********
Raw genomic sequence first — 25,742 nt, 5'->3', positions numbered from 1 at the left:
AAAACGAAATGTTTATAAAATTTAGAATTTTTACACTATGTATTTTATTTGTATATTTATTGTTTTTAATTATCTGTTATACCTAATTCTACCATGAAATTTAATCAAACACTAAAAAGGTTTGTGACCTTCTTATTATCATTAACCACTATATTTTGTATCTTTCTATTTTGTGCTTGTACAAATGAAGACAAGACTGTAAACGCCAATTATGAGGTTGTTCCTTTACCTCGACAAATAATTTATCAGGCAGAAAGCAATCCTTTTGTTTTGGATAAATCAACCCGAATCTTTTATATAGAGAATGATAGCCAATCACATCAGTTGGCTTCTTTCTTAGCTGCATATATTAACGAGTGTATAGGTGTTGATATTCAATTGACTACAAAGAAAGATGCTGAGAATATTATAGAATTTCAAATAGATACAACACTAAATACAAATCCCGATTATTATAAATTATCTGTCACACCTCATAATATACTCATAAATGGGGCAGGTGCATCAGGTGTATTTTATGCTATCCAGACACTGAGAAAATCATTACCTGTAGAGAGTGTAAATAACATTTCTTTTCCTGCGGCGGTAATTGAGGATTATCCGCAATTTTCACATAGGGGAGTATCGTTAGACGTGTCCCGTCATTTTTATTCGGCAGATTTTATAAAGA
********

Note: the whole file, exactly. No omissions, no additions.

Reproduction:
Raw genomic sequence first — 25,742 nt, 5'->3', positions numbered from 1 at the left:
AAAACGAAATGTTTATAAAATTTAGAATTTTTACACTATGTATTTTATTTGTATATTTATTGTTTTTAATTATCTGTTATACCTAATTCTACCATGAAATTTAATCAAACACTAAAAAGGTTTGTGACCTTCTTATTATCATTAACCACTATATTTTGTATCTTTCTATTTTGTGCTTGTACAAATGAAGACAAGACTGTAAACGCCAATTATGAGGTTGTTCCTTTACCTCGACAAATAATTTATCAGGCAGAAAGCAATCCTTTTGTTTTGGATAAATCAACCCGAATCTTTTATATAGAGAATGATAGCCAATCACATCAGTTGGCTTCTTTCTTAGCTGCATATATTAACGAGTGTATAGGTGTTGATATTCAATTGACTACAAAGAAAGATGCTGAGAATATTATAGAATTTCAAATAGATACAACACTAAATACAAATCCCGATTATTATAAATTATCTGTCACACCTCATAATATACTCATAAATGGGGCAGGTGCATCAGGTGTATTTTATGCTATCCAGACACTGAGAAAATCATTACCTGTAGAGAGTGTAAATAACATTTCTTTTCCTGCGGCGGTAATTGAGGATTATCCGCAATTTTCACATAGGGGAGTATCGTTAGACGTGTCCCGTCATTTTTATTCGGCAGATTTTATAAAGA